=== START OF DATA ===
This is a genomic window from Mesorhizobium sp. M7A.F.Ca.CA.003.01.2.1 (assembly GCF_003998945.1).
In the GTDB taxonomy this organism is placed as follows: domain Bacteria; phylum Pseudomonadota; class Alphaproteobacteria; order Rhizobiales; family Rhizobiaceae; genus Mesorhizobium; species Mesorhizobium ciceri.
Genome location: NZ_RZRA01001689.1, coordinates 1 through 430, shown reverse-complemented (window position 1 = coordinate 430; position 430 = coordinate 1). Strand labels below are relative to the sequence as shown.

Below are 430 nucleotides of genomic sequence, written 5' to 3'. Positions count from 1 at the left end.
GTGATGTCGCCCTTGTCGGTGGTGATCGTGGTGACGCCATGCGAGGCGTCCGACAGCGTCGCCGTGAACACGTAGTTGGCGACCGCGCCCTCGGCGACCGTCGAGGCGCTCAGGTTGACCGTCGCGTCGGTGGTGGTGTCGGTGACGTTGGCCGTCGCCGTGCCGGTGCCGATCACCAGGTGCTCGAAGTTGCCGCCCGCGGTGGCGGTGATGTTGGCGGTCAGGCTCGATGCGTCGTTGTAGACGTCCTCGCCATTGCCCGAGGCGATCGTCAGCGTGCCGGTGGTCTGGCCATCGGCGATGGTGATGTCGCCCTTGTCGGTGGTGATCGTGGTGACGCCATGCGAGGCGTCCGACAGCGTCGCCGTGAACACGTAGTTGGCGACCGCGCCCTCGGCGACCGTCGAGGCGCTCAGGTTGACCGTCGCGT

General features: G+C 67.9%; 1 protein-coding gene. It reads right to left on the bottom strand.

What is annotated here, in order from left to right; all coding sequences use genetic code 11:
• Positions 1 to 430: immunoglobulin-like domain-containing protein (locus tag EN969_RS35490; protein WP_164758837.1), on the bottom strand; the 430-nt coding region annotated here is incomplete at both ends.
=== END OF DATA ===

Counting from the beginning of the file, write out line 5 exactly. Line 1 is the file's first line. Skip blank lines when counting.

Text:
GTGATGTCGCCCTTGTCGGTGGTGATCGTGGTGACGCCATGCGAGGCGTCCGACAGCGTCGCCGTGAACACGTAGTTGGCGACCGCGCCCTCGGCGACCGTCGAGGCGCTCAGGTTGACCGTCGCGTCGGTGGTGGTGTCGGTGACGTTGGCCGTCGCCGTGCCGGTGCCGATCACCAGGTGCTCGAAGTTGCCGCCCGCGGTGGCGGTGATGTTGGCGGTCAGGCTCGATGCGTCGTTGTAGACGTCCTCGCCATTGCCCGAGGCGATCGTCAGCGTGCCGGTGGTCTGGCCATCGGCGATGGTGATGTCGCCCTTGTCGGTGGTGATCGTGGTGACGCCATGCGAGGCGTCCGACAGCGTCGCCGTGAACACGTAGTTGGCGACCGCGCCCTCGGCGACCGTCGAGGCGCTCAGGTTGACCGTCGCGT